June 2, 2019
Jo Konta continued her thrillng run at Roland Garros with a 6-2, 6-4 win over Donna Vekic.
It could hardly have gone better for the resurgent Brit.
‘I was definitely pleased with the way I was playing and the problem-solving I was doing out there,’ said Konta later. ‘I felt I was being effective.’
Indeed she was, and Vekic rarely had the opportunity to show what she could do.
Now Konta faces a fascinating quarter-final clash with Sloane Stephens, who disposed of former champion Garbine Muguruza in straight sets.
This is the best Grand Slam Konta has played since her amazing run at Wimbledon two years ago.
She feels anyone is beatable in the women’s game right now. And that mentality won’t just stand her in good stead for Paris.
With strong British support at her home slam guaranteed next month, there is no reason why Konta shouldn’t go deep again at Wimbledon 2019.
Could she even win it?
Meanwhile the battle of the single-handed backhands resulted in victory for Stan Wawrinka over Stefanos Tsitsipas after a five-set marathon lasting five hours and nine minutes.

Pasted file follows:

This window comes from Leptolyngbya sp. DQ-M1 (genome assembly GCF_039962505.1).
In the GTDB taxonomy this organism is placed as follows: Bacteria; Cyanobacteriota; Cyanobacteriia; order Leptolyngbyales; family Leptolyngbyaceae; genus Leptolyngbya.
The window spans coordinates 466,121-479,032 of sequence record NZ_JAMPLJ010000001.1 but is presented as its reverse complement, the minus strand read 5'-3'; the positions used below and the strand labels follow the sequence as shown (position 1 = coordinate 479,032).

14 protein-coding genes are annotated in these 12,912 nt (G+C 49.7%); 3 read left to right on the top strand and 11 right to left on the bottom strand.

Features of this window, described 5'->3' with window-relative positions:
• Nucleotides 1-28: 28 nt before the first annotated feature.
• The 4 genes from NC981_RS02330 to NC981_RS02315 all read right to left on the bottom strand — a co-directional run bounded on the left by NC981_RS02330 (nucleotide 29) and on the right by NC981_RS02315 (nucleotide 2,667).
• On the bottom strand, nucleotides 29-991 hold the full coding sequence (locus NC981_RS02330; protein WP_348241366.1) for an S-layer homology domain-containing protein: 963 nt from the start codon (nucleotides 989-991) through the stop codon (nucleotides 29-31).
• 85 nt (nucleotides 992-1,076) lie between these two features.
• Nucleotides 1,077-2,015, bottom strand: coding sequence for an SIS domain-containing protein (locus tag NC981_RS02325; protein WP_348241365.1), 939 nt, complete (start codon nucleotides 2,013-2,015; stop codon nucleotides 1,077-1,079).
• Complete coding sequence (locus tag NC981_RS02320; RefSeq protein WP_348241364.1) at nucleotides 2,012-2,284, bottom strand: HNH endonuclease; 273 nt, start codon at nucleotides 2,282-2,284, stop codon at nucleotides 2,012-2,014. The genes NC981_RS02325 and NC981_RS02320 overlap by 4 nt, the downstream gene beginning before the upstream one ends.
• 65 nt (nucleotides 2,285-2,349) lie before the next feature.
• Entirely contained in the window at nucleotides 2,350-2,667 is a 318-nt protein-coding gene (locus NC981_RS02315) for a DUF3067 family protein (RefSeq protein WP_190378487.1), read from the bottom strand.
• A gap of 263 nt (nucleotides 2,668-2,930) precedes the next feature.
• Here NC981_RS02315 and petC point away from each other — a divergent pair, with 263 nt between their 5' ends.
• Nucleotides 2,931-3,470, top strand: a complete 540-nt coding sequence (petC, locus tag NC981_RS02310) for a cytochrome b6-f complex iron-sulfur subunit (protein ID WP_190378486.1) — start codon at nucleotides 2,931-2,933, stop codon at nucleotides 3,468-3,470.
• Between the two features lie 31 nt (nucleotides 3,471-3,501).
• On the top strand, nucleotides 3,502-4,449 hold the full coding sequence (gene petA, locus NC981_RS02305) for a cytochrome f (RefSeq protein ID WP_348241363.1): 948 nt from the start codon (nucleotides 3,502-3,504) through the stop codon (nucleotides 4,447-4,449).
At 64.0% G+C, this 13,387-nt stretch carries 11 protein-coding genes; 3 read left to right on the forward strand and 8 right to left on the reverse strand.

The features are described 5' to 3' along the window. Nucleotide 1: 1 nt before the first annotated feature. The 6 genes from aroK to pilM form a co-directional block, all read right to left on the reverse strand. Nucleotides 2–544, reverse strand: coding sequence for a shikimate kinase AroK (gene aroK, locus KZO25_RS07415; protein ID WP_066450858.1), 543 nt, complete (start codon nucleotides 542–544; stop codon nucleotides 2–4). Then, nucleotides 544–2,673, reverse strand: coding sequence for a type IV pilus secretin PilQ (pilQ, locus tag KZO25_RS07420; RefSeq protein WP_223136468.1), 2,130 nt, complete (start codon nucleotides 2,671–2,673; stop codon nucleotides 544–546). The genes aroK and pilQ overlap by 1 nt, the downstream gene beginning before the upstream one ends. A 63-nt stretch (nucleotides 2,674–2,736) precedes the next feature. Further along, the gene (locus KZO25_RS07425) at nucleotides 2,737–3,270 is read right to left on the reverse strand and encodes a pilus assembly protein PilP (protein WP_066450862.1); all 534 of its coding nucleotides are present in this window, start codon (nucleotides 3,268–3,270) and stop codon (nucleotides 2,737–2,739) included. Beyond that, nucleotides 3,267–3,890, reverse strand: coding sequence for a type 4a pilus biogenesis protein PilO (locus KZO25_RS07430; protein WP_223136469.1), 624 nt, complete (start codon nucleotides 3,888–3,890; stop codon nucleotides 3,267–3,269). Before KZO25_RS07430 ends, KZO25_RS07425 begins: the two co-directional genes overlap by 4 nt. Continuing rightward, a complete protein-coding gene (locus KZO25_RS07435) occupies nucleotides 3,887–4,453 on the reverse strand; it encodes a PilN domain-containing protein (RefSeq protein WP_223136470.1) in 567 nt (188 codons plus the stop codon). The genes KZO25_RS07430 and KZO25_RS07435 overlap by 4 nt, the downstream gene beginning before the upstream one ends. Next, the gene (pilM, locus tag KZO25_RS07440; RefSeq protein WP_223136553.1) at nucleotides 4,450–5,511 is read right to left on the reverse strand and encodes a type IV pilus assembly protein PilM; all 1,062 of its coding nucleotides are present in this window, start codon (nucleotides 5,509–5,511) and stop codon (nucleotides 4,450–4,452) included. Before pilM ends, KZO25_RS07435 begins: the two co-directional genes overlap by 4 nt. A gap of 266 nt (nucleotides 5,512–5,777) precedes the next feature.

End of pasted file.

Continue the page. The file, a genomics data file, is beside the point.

The match ended controversially, as the Greek gambled by leaving a Wawrinka pass he might have volleyed.
But Tsitsipas had misjudged the key moment. The umpire came down and ruled that the ball had scraped the outside of the line on its way through.
The match was therefore over. Wawrinka had taken the final set 8-6 and booked himself a dream showdown with his compatriot, Roger Federer.
‘I haven’t beaten him many times in my career but I did once here,’ said Wawrinka, thinking back to 2015.
It promises to be a cracker, especially with Stan The Man in this kind of form.
Tsitsipas might well have progressed instead, had he not squandered break points that would have seen him serve for the match in that final set.
The youngster seemed to fall foul of fatigue and buckled slightly under pressure at the business end of proceedings.
Greater temperamental and psychological strength is something that will come with experience. But the new sensation isn’t quite there yet.
Still, it was a joy to see Wawrinka unleash telling winners from that explosive backhand and indeed his thunderous forehand.
There were perhaps too many errors in the match to make it a purists’ classic.
But it was genuinely dramatic, a real nailbiter. And Wawrinka’s nerve held better, as you would expect from a warrior with greater experience.
The old guard is still showing everyone else how it is done at Roland Garros, with Rafael Nadal through to face Kei Nishikori.
Now we can’t wait to see who comes out on top in the quareers – and what clues that might give us to the way Wimbledon might unfold in a just a few short weeks.
By Mark Ryan